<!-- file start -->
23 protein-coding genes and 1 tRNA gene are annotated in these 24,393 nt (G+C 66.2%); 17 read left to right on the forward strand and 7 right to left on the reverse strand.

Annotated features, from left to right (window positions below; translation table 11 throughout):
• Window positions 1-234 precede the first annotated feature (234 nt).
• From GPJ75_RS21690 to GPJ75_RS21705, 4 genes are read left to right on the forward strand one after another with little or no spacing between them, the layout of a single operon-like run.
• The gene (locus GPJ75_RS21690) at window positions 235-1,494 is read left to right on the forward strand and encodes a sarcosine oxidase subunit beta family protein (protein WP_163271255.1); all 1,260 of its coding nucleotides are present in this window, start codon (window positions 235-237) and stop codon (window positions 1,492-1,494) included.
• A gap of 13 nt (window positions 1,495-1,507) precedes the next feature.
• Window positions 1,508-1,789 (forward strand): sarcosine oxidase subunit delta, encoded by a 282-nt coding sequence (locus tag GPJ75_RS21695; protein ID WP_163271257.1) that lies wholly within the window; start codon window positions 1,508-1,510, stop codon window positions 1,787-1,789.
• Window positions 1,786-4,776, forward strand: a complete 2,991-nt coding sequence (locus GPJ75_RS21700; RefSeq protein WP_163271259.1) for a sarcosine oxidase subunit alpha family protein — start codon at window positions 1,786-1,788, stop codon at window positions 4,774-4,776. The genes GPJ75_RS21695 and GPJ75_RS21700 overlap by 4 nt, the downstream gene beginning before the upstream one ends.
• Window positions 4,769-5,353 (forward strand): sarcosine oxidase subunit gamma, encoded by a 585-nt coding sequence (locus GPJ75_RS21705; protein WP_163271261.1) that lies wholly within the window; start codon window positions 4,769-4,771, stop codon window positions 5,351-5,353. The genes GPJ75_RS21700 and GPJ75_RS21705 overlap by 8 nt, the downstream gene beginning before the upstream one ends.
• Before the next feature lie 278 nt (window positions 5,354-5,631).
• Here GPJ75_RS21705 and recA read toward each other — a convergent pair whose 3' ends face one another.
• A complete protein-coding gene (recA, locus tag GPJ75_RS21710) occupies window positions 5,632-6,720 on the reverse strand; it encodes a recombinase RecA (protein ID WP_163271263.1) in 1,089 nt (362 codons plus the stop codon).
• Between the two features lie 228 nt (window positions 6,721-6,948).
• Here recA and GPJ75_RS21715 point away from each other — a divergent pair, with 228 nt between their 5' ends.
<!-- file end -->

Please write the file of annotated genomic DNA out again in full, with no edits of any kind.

23 protein-coding genes and 1 tRNA gene are annotated in these 24,393 nt (G+C 66.2%); 17 read left to right on the forward strand and 7 right to left on the reverse strand.

Annotated features, from left to right (window positions below; translation table 11 throughout):
• Window positions 1-234 precede the first annotated feature (234 nt).
• From GPJ75_RS21690 to GPJ75_RS21705, 4 genes are read left to right on the forward strand one after another with little or no spacing between them, the layout of a single operon-like run.
• The gene (locus GPJ75_RS21690) at window positions 235-1,494 is read left to right on the forward strand and encodes a sarcosine oxidase subunit beta family protein (protein WP_163271255.1); all 1,260 of its coding nucleotides are present in this window, start codon (window positions 235-237) and stop codon (window positions 1,492-1,494) included.
• A gap of 13 nt (window positions 1,495-1,507) precedes the next feature.
• Window positions 1,508-1,789 (forward strand): sarcosine oxidase subunit delta, encoded by a 282-nt coding sequence (locus tag GPJ75_RS21695; protein ID WP_163271257.1) that lies wholly within the window; start codon window positions 1,508-1,510, stop codon window positions 1,787-1,789.
• Window positions 1,786-4,776, forward strand: a complete 2,991-nt coding sequence (locus GPJ75_RS21700; RefSeq protein WP_163271259.1) for a sarcosine oxidase subunit alpha family protein — start codon at window positions 1,786-1,788, stop codon at window positions 4,774-4,776. The genes GPJ75_RS21695 and GPJ75_RS21700 overlap by 4 nt, the downstream gene beginning before the upstream one ends.
• Window positions 4,769-5,353 (forward strand): sarcosine oxidase subunit gamma, encoded by a 585-nt coding sequence (locus GPJ75_RS21705; protein WP_163271261.1) that lies wholly within the window; start codon window positions 4,769-4,771, stop codon window positions 5,351-5,353. The genes GPJ75_RS21700 and GPJ75_RS21705 overlap by 8 nt, the downstream gene beginning before the upstream one ends.
• Before the next feature lie 278 nt (window positions 5,354-5,631).
• Here GPJ75_RS21705 and recA read toward each other — a convergent pair whose 3' ends face one another.
• A complete protein-coding gene (recA, locus tag GPJ75_RS21710) occupies window positions 5,632-6,720 on the reverse strand; it encodes a recombinase RecA (protein ID WP_163271263.1) in 1,089 nt (362 codons plus the stop codon).
• Between the two features lie 228 nt (window positions 6,721-6,948).
• Here recA and GPJ75_RS21715 point away from each other — a divergent pair, with 228 nt between their 5' ends.